Scott Hanselman

Preventing Dialogs on the Server-Side in ASP.NET or Trace.Fail considered Harmful

September 19, '06 Comments [4] Posted in ASP.NET
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Dialogs on the server-side? What is this nonsense of which you speak? Are you insane? Sadly no.

Back in the day, if you ran a VB6 COM DLL under Classic ASP, or as I like to call it "Poopy-SP," and you forgot to set "Unattended Execution" and "Retain in Memory" you could get yourself into a pickle if an error in the application caused a dialogbox or messagebox to pop up on the Server-side, just waiting for some poor schmuck to click "OK."

Recently I got an email that a high-powered blogger was seeing Dialog Boxes on his hosted instance of DasBlog while running under ASP.NET 2.0. These dialogs would hang the thread they were on, and hang IIS until they were dismissed. Shocked he and I were to say the least as "that ain't supposed to happen."

I suggested that he disable JIT Debugging in his registry. He tried it and indicated that he was getting a full stack trace inside the message box. Since the JIT Debugging Dialog doesn't look like that, I figured that wasn't the problem.

I spoke to some folks at MSFT who said that if there were unhandled exceptions being thrown from DasBlog, how they'd be presented would be controlled via the legacyUnhandledExceptionPolicy setting in his web.config like this (we don't have any unhandled exceptions, BTW, there's 'global' exception handlers in two places):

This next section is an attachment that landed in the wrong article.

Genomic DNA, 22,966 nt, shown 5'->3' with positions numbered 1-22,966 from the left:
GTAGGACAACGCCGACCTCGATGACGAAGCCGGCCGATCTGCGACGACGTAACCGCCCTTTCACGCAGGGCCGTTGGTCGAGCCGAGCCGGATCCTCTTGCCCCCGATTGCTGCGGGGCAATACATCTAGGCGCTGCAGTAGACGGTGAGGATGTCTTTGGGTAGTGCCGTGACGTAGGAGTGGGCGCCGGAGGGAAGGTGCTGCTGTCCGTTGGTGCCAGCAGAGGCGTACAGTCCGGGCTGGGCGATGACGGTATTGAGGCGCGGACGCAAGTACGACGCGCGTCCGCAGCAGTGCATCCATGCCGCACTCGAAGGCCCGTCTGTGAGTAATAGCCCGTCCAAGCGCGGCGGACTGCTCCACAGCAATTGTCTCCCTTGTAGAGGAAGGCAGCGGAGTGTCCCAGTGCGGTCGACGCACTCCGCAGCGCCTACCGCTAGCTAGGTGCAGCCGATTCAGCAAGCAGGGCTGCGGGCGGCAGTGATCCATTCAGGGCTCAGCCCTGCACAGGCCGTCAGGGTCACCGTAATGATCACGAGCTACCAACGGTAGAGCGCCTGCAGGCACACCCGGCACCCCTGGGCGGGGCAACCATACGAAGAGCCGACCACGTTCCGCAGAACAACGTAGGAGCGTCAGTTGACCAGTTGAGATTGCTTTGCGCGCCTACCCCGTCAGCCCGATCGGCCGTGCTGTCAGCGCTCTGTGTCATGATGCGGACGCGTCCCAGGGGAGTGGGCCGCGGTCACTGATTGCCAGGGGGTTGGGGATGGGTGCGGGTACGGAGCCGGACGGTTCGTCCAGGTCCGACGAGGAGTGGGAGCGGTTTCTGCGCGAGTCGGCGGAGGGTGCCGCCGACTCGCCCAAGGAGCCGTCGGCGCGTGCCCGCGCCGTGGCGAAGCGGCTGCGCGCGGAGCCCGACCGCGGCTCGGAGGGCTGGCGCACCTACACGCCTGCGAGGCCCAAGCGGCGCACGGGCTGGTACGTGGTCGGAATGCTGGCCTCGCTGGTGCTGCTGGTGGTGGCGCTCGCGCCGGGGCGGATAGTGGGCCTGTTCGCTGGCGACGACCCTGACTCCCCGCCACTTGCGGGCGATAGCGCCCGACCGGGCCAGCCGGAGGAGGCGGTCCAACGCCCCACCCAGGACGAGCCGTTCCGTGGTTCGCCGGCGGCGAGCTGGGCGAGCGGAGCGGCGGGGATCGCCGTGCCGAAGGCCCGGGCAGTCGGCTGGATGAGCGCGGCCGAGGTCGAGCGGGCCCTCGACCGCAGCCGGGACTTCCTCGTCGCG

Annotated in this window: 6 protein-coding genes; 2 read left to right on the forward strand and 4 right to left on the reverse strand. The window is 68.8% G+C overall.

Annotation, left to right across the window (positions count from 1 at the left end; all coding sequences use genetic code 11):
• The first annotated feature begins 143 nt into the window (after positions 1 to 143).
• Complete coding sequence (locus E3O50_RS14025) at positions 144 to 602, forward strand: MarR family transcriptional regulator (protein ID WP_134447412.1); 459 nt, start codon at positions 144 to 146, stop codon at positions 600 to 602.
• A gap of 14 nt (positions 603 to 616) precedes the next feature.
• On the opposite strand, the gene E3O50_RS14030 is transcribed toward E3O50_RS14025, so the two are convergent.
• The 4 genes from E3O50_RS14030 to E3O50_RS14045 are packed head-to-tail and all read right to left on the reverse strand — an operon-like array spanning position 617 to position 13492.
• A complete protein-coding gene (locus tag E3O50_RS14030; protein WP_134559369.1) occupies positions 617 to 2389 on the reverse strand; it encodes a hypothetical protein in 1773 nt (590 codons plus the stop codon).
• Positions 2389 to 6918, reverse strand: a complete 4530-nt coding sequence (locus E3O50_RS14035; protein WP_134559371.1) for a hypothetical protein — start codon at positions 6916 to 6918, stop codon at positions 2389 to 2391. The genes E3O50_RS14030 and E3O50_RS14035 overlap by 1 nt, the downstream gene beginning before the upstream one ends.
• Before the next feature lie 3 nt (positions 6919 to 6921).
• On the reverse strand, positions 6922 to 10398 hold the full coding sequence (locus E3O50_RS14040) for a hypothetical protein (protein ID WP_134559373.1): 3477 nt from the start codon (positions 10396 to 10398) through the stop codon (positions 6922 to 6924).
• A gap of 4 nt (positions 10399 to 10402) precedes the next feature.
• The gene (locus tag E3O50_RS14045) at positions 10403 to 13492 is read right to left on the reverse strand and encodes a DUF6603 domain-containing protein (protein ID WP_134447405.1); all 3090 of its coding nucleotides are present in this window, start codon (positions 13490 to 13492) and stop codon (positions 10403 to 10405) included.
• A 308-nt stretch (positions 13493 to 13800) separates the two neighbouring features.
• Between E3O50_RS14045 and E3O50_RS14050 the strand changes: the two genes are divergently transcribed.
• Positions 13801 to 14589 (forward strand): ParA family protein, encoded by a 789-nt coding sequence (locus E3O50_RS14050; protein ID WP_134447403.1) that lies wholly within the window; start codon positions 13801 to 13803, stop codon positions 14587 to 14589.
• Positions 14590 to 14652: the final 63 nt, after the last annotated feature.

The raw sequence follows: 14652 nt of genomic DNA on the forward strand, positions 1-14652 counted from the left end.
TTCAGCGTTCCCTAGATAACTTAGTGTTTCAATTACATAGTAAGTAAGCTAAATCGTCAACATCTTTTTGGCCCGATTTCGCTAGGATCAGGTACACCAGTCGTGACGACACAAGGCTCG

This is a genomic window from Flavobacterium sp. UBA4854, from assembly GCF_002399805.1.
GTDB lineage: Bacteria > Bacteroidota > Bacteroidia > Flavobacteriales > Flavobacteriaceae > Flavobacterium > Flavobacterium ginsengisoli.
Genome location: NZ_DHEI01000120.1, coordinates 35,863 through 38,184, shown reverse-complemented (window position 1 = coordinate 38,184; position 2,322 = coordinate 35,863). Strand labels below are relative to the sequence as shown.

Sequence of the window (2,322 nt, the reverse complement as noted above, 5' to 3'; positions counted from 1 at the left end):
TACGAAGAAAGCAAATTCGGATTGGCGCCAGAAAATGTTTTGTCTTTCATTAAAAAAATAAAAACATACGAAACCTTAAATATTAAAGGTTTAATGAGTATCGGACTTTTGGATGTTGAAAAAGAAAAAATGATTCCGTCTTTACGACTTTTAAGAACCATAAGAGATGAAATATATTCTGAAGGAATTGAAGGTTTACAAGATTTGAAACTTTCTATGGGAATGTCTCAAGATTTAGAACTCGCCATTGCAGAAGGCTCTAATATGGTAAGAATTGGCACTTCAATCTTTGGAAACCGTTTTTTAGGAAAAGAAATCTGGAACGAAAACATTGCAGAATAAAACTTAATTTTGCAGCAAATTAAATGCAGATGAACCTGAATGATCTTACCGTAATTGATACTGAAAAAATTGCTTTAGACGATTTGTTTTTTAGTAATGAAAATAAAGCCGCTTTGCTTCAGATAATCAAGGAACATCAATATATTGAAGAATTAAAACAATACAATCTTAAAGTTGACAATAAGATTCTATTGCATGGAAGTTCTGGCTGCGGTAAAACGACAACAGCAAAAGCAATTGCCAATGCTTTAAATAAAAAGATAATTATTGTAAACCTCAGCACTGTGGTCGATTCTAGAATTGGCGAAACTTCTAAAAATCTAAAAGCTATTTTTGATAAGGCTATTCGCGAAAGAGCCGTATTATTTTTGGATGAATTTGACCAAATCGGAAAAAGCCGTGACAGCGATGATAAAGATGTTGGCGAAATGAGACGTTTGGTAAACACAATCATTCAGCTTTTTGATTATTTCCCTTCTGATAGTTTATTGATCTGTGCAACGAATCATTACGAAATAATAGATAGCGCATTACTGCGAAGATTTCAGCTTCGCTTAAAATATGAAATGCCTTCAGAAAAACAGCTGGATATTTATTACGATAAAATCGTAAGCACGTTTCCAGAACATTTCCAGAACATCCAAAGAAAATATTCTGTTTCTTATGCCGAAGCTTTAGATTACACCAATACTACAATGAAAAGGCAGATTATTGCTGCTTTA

<configuration>
  <runtime>
    <legacyUnhandledExceptionPolicy enabled="true" />
  </runtime>
</configuration>

This tells the CLR to act more like .NET 1.1 in this respect as the behavior for unhandled exceptions has changed in 2.0 (MSDN Mag Article here and MSDN Topic here).

This "solution" smelled fishy to me, didn't seem like a good idea, and ultimately didn't solve his problem.

He then indicated that he was seeing errors in our SharedBasePageErrorHandler, which made sense to me as we handle all Page-level exceptions there.

private void SharedBasePageErrorHandler(object sender, EventArgs e )
{
    Exception pageException = Server.GetLastError();
    try
    {
        loggingService.AddEvent(
            new EventDataItem(EventCodes.Error,
            pageException.ToString().Replace("\n","<br>"),
            this.Page.Request.Url.ToString()));
        System.Diagnostics.Trace.Fail(this.Context.Error.Message);
    }
    catch
    {
    }
}

Seems pretty straightforward, and his stuff WAS getting logged indicating that the LoggingService.AddEvent was working fine.

What about this System.Diagnostics.Trace.Fail call, though? Seems harmless, but it's the only other thing in there and it would explain where the stack trace was coming from - it's inside of this.Context.Error.Message.

There was a problem back in the day with Trace.Fail or Debug.Fail locking up the ASP.NET Worker Process.

If you reflector into the implementation of the DefaultTraceListener in the .NET Framework you'll see a call to AssertWrapper.ShowAssert (that should only happen if AssertUIEnabled is true and UI Permissions are available.) That must be the case in our blogger friend's situation.